The question of how to clean suede shoes is one that has been asked for generations. We can’t help but have a strong sartorial affinity for them despite the fact that they may not be very practical. Just ask Elvis Presley about how adaptable, elegant, and, the most of the time, incredibly comfortable they could be.
What we despise, on the other hand, is the inevitability of their becoming dirty and necessitating cleaning. You can be excused for thinking that there is no hope for your soiled suedes if you wish. After all, how exactly does one clean something that cannot even be submerged in water? You need not worry, however, because there is a method for cleaning suede shoes, and it is possible to save them despite the various types of dirt they may have accumulated.
Even better, the tip for cleaning your suede shoes is actually quite simple, and it employs goods that are commonly found in households. This means that you won’t have to shell out money for any expensive equipment (although a suede brush and some suede protector can be smart purchases to make).
You won’t need much more than a rubber or eraser, some white vinegar, baking soda, a flannel or face cloth, a suede brush or nail brush, and some suede protector if you already have some.
As long as you have the appropriate tools and supplies sitting around the house, you should be able to make your suede shoes appear as nice as they did when they were first purchased. Believe us when we say that it is effective.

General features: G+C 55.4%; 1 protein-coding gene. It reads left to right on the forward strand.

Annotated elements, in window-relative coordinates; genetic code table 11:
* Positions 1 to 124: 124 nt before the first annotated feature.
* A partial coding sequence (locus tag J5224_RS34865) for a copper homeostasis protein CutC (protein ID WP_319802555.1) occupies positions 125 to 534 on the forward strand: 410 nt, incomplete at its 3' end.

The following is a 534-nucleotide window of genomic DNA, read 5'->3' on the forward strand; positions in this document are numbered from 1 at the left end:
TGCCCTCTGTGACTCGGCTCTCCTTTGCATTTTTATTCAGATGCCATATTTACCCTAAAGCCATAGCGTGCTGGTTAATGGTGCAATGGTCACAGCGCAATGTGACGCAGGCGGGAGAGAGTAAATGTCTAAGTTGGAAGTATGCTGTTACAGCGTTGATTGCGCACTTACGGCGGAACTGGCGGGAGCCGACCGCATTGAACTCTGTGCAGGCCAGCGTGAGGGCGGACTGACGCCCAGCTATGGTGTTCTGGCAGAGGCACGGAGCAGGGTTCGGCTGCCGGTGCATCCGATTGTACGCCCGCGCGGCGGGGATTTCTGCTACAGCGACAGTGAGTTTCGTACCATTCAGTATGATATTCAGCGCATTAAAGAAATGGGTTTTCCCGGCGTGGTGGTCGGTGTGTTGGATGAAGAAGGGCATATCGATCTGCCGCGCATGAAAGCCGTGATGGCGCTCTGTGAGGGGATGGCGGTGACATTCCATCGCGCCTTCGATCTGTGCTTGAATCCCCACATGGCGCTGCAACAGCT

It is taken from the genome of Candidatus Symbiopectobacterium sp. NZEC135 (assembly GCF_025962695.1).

Here are five simple procedures that may be followed to clean suede shoes, including boots, trainers, heels, and sandals, fast and effectively:
- To begin, brush the surface of the shoe with a suede brush to remove any excess dirt and grit that has accumulated there.
- After that, try to move any marks that are still present with a rubber or an eraser.
- If a stain still won’t come out, try cleaning it with white vinegar.
- Baking powder can be used to remove stains caused by oil or grease.
- Apply a suede protection as a last step.
- A suede brush/nail brush
- White vinegar
- Baking soda
- A flannel or face cloth
1. Make a first pass over the surface of the shoe with the suede brush to remove any excess grit and grime that may be present.
If you do not have a suede brush, you can use a clean nail brush or toothbrush instead. These alternatives will work just as well.To begin, brush the surface of the shoe with short strokes to remove any loose particles and grit that may be present. It is important to remember to brush suede in the direction that the grain runs, often known as in the direction that the suede naturally sits.
When dealing with more tenacious stains, like as scuff marks, use extra pressure and move the brush in a quick back and forth manner. This will help elevate suede fibers that have become flattened and will further assist with the cleaning process
3. If the stain still won’t budge, try white vinegar or rubbing alcohol